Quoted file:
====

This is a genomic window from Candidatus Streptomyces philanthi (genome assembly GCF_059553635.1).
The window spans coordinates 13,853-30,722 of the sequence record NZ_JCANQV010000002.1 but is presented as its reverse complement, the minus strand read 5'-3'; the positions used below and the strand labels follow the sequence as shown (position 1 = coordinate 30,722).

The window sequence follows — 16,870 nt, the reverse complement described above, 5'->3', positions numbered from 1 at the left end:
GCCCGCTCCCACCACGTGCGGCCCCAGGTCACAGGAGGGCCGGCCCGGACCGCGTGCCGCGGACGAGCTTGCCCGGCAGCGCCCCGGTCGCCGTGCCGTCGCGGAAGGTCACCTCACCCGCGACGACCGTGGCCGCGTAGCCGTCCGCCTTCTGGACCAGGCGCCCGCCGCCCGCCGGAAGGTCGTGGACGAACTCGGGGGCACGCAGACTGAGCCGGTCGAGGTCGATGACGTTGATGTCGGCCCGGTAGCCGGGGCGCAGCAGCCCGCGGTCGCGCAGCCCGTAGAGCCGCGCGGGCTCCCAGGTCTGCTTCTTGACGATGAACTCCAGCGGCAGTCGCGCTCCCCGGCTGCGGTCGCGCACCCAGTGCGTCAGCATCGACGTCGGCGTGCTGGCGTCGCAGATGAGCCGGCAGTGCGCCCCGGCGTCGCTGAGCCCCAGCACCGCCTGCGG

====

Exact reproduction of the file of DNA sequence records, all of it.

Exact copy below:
This is a genomic window from Candidatus Streptomyces philanthi (genome assembly GCF_059553635.1).
The window spans coordinates 13,853-30,722 of the sequence record NZ_JCANQV010000002.1 but is presented as its reverse complement, the minus strand read 5'-3'; the positions used below and the strand labels follow the sequence as shown (position 1 = coordinate 30,722).

The window sequence follows — 16,870 nt, the reverse complement described above, 5'->3', positions numbered from 1 at the left end:
GCCCGCTCCCACCACGTGCGGCCCCAGGTCACAGGAGGGCCGGCCCGGACCGCGTGCCGCGGACGAGCTTGCCCGGCAGCGCCCCGGTCGCCGTGCCGTCGCGGAAGGTCACCTCACCCGCGACGACCGTGGCCGCGTAGCCGTCCGCCTTCTGGACCAGGCGCCCGCCGCCCGCCGGAAGGTCGTGGACGAACTCGGGGGCACGCAGACTGAGCCGGTCGAGGTCGATGACGTTGATGTCGGCCCGGTAGCCGGGGCGCAGCAGCCCGCGGTCGCGCAGCCCGTAGAGCCGCGCGGGCTCCCAGGTCTGCTTCTTGACGATGAACTCCAGCGGCAGTCGCGCTCCCCGGCTGCGGTCGCGCACCCAGTGCGTCAGCATCGACGTCGGCGTGCTGGCGTCGCAGATGAGCCGGCAGTGCGCCCCGGCGTCGCTGAGCCCCAGCACCGCCTGCGG